When I set out to take photos, I often think first about which cameras I am going to take with me. When the answer includes my Canon 50D, the next question is which lens to bring. For my trip to the Serengeti, the answer included my 70-200mm lens, which broadly speaking, was chosen to help me get close up photos of animals that were a bit farther away from our vehicle. However, there were times when after taking a closer shot at 300mm, I would put the lens to 70mm to get a shot of the animal in its environment. And what a beautiful environment it is. This week I was editing one of those shots:
This version shows the giraffes we had been watching amble away from us in black and white. Here is a color version:
Both of these versions were edited first in Photoshop. I did my basic edits there, cropping and sharpening. Then both were sent back to Lightroom which I use for cataloging my photos. Lightroom is also a fairly powerful editing software package and I often use it on its own. For these photos though I have used the plug-in, Google Nik Collection. I’ve added the link to the free plug-in version that I used. The top photo started in the Silver Efex Pro and the bottom in the Analog Efex Pro. The plug-in has a lot of nice preset options which I think are good starting points for further editing.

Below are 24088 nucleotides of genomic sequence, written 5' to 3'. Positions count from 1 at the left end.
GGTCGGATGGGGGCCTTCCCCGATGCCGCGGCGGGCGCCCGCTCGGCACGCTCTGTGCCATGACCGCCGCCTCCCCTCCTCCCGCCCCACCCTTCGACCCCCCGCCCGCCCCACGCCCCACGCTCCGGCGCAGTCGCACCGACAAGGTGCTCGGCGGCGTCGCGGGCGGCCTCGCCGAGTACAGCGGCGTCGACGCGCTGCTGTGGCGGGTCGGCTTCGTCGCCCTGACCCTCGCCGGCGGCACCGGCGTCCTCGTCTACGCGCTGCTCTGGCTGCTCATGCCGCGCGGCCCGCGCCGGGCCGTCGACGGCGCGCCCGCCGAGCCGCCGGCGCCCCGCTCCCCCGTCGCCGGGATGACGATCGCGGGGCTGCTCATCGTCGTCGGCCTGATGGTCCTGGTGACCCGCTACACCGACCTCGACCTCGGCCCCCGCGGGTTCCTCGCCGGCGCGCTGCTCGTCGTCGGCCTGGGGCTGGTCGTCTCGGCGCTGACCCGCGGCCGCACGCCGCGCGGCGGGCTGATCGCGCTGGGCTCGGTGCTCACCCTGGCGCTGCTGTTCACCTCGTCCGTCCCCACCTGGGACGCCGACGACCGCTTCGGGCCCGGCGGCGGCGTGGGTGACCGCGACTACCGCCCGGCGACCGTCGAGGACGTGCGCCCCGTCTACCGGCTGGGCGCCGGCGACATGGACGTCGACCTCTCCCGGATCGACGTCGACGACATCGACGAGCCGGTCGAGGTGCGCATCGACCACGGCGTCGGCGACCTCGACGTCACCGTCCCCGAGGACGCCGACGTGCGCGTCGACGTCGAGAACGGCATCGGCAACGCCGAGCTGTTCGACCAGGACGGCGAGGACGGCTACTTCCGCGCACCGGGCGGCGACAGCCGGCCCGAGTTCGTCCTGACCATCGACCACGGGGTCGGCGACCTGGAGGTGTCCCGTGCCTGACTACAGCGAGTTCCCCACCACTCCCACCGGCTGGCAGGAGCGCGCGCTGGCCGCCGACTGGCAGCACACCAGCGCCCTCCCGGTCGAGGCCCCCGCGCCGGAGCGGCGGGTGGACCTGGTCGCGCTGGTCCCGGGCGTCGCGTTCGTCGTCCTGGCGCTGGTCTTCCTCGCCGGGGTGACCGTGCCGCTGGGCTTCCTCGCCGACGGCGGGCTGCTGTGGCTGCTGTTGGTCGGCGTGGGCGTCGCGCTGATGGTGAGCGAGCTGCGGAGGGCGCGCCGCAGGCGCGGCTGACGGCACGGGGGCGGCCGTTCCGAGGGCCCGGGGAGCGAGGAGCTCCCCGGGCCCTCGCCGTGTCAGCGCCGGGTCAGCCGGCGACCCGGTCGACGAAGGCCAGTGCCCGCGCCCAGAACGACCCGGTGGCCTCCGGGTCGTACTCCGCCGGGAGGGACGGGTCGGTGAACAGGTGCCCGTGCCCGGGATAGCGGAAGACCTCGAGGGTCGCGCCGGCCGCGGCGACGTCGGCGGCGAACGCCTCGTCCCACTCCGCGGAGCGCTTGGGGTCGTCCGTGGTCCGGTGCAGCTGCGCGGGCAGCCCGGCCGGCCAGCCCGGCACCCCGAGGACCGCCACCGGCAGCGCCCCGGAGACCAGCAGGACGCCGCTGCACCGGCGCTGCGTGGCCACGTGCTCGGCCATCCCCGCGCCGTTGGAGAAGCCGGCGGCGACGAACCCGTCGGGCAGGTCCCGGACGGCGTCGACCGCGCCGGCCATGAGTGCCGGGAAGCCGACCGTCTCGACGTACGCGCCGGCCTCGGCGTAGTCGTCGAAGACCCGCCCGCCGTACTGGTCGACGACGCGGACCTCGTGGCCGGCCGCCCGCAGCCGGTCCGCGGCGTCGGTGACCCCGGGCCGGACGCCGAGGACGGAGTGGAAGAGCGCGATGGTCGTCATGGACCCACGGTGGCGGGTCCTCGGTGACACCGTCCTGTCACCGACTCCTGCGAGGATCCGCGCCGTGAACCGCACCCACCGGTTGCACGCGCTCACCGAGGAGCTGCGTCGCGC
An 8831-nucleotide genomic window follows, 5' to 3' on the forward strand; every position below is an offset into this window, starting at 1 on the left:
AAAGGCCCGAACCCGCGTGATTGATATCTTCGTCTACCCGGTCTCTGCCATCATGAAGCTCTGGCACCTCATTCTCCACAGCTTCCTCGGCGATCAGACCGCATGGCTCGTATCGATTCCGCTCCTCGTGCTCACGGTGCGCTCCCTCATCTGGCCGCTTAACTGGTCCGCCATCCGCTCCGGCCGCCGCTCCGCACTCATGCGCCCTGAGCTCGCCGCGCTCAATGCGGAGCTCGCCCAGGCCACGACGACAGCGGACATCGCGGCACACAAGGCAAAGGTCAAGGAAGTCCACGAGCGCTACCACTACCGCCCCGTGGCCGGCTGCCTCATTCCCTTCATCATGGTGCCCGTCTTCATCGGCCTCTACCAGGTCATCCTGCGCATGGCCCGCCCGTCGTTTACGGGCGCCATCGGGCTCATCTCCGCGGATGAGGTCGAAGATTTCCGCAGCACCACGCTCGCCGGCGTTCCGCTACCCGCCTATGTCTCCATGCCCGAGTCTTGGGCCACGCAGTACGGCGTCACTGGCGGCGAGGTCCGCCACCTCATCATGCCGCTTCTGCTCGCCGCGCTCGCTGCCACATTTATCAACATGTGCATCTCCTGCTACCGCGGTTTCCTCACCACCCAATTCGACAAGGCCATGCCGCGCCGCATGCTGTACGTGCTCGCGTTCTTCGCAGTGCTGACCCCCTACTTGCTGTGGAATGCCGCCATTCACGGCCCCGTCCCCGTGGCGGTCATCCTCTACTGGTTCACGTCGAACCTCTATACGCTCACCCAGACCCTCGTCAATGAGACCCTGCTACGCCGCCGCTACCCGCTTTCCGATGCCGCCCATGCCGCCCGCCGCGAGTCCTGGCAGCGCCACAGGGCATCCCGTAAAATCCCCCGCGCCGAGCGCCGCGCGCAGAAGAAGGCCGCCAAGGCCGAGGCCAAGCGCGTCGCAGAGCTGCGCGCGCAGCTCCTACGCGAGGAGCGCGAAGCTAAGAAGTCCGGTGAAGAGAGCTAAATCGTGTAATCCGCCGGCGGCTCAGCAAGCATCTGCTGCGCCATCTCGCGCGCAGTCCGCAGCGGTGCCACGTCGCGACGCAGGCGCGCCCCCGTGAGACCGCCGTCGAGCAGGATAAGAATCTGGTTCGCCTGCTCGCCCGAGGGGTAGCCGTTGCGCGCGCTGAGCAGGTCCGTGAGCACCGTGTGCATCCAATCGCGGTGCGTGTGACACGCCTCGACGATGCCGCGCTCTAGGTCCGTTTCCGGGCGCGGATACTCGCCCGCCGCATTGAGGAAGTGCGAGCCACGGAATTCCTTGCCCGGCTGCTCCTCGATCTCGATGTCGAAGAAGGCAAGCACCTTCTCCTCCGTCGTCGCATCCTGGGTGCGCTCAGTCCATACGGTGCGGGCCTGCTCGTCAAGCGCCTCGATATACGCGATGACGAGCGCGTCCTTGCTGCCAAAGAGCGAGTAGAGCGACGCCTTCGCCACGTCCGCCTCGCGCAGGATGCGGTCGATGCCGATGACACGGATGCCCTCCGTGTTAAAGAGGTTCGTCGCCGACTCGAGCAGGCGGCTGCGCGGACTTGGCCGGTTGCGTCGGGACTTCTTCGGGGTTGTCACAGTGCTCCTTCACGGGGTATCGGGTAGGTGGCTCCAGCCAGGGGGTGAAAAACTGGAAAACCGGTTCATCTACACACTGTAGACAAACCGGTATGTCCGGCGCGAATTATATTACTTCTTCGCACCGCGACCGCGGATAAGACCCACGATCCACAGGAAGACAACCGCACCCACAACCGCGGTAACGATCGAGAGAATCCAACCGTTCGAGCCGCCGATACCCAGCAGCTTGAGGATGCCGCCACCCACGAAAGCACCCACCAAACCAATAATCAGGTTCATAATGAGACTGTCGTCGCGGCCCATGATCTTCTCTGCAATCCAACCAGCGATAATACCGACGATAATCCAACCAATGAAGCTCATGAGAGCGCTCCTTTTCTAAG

At this point, it would be fair to ask why I have chosen this image for a post called Silence. These giraffes were amazingly quiet as they made their way through the landscape. We were quiet too as we were watching. Well mostly. Our driver was cleaning the windshield. The noise of the wipers attracted the attention of the giraffes. They stopped to take stock of the situation before deciding to move on. It was a reminder to me that these animals depend on all their senses to stay alive. It was an interesting moment, and I got a few photographs as well.
What do you think of my edits? Do you have a preference for either version? At the moment I’m happy with both. The lens used here is not generally used as a landscape lens. Do you sometimes use lenses outside of there “intended” range?